Celebrating Demonetization is akin to cutting cakes on victims’ graves, said Shiv Sena in an editorial in its mouthpiece ‘Saamana’. In a caustic attack on the BJP, the Shiv Sena on Tuesday said celebrating the fourth anniversary of demonetisation is akin to cutting birthday cakes on their graves.
Many people “committed suicide”, and businesses destroyed because of the note ban. The Sena, in its editorial in ‘Saamana’, termed the 2016 decision as a “black chapter” in India’s history.
It claimed the note ban and the implementation of the Goods and Services Tax (GST) hit the country’s interests hard. Celebrating the (demonetisation) decision, because of which many people embraced deaths, jobs were lost, many committed suicide, and trades and industries destroyed. “It is akin to cutting a birthday cake sitting on the graves of all such people,” the editorial said.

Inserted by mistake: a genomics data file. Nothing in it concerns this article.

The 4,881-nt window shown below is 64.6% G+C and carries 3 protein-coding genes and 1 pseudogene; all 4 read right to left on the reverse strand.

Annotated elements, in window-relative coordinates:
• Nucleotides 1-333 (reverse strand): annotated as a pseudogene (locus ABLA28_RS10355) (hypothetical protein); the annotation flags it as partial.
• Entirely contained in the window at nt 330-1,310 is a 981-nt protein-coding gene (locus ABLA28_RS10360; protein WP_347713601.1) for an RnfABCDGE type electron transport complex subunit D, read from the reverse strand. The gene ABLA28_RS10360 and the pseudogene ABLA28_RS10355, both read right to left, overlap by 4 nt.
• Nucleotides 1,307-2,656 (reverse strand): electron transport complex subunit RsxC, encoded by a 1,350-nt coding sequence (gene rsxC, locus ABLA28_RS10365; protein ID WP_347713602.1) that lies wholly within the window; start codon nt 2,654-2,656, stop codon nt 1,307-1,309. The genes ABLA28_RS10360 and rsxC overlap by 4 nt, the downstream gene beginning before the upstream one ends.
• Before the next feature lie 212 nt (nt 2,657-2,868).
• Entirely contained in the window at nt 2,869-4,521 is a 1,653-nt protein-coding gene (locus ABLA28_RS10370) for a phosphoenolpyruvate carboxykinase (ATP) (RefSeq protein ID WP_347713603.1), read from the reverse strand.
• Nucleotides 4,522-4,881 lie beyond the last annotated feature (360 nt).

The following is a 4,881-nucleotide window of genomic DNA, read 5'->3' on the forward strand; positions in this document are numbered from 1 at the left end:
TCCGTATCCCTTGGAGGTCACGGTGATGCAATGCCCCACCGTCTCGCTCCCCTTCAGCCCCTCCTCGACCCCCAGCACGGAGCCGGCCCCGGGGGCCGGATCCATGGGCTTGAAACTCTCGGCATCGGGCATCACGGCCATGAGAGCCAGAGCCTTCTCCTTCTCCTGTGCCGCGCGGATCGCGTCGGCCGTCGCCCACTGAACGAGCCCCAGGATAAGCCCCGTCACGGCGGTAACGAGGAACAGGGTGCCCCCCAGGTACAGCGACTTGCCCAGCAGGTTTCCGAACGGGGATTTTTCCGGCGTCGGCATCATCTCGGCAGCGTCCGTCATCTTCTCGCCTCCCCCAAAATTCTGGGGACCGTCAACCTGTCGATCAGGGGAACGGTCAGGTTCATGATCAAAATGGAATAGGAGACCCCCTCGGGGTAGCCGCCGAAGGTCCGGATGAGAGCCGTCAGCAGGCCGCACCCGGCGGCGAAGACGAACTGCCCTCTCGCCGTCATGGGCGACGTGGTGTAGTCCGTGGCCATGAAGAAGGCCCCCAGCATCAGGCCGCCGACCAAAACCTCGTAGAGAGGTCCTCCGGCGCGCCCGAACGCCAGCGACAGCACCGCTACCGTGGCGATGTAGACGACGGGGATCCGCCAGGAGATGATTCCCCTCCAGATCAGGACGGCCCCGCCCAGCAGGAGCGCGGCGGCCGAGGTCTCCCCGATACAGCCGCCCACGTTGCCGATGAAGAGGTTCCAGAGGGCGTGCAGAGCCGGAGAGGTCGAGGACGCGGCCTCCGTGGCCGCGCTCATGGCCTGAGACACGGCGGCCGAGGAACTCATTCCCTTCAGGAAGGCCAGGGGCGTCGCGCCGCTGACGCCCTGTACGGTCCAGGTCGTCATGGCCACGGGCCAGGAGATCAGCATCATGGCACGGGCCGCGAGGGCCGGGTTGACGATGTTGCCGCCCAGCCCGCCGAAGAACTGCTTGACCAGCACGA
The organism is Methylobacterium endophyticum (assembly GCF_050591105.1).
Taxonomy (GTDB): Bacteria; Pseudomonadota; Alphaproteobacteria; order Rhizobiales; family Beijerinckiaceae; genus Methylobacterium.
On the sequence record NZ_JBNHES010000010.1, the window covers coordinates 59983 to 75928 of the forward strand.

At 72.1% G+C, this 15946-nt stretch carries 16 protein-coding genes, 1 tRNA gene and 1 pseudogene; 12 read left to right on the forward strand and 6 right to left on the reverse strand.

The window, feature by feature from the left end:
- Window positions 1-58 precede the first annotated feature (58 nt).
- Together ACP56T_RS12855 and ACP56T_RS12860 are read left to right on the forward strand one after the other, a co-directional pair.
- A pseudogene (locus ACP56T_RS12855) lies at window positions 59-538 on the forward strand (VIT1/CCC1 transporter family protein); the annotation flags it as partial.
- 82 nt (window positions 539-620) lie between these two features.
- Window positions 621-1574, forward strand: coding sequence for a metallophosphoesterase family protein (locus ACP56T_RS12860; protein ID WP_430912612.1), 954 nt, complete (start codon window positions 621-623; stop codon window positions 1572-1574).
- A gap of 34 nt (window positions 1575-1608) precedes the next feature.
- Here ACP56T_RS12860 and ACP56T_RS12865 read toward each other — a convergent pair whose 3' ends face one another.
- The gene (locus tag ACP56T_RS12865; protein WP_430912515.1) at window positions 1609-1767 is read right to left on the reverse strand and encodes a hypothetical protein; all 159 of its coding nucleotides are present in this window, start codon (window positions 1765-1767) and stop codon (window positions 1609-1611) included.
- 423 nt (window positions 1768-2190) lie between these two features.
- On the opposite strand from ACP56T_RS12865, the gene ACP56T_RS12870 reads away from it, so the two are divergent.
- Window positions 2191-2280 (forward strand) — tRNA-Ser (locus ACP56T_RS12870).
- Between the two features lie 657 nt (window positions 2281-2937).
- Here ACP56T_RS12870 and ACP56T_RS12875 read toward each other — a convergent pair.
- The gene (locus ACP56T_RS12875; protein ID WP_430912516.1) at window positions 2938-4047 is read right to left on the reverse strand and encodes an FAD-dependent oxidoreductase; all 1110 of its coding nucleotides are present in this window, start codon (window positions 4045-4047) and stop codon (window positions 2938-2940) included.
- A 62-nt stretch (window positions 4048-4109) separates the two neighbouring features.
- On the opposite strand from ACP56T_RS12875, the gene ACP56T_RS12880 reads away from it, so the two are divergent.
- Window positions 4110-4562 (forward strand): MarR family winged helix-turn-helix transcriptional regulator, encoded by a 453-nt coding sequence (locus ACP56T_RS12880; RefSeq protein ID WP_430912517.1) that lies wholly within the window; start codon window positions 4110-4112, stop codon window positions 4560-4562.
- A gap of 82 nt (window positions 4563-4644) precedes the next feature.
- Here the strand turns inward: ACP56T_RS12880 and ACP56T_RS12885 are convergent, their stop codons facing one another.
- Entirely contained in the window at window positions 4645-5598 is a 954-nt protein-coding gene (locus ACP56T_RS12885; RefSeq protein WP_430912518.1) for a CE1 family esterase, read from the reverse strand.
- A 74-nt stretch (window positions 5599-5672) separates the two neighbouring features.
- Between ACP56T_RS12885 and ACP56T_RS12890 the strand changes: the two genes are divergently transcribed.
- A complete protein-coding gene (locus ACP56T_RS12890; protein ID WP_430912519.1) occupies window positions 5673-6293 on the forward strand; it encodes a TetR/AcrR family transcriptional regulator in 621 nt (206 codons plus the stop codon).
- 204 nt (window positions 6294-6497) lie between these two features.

Note ban help reduce black money, say Modi
Celebrating the fourth anniversary of demonetisation of currency notes of Rs 500 and Rs 1,000 on November 8, Prime Minister Narendra Modi said the move helped reduce black money and gave a boost to transparency.
The Sena also said that the BJP raised issues like the construction of Ram temple, and death of Bollywood actor Sushant Singh Rajput in the Bihar Assembly polls, but they failed to click with the people.
“But the atmosphere in Bihar changed after (RJD leader) Tejashwi Yadav promised 10 lakh jobs. His rallies saw huge turn ups (of the people). These included unemployed youth mostly. What does this indicate?” the Shiv Sena asked.
On November 8, 2016, PM Modi had announced the decision to ban ₹ 500 and ₹ 1,000 notes from midnight.
People stood in queues for weeks at banks to withdraw new notes which were rationed, plunging businesses into chaos.
In a famous speech, Modi asked people to bear the pain for 50 days. And if the situation did not improve, he said, he was ready for “any punishment”.
However it took months for people to get the cash they needed. And India’s economic growth slid from 8.25 percent in 2016 to 5.02 percent in 2019, according to the World Bank.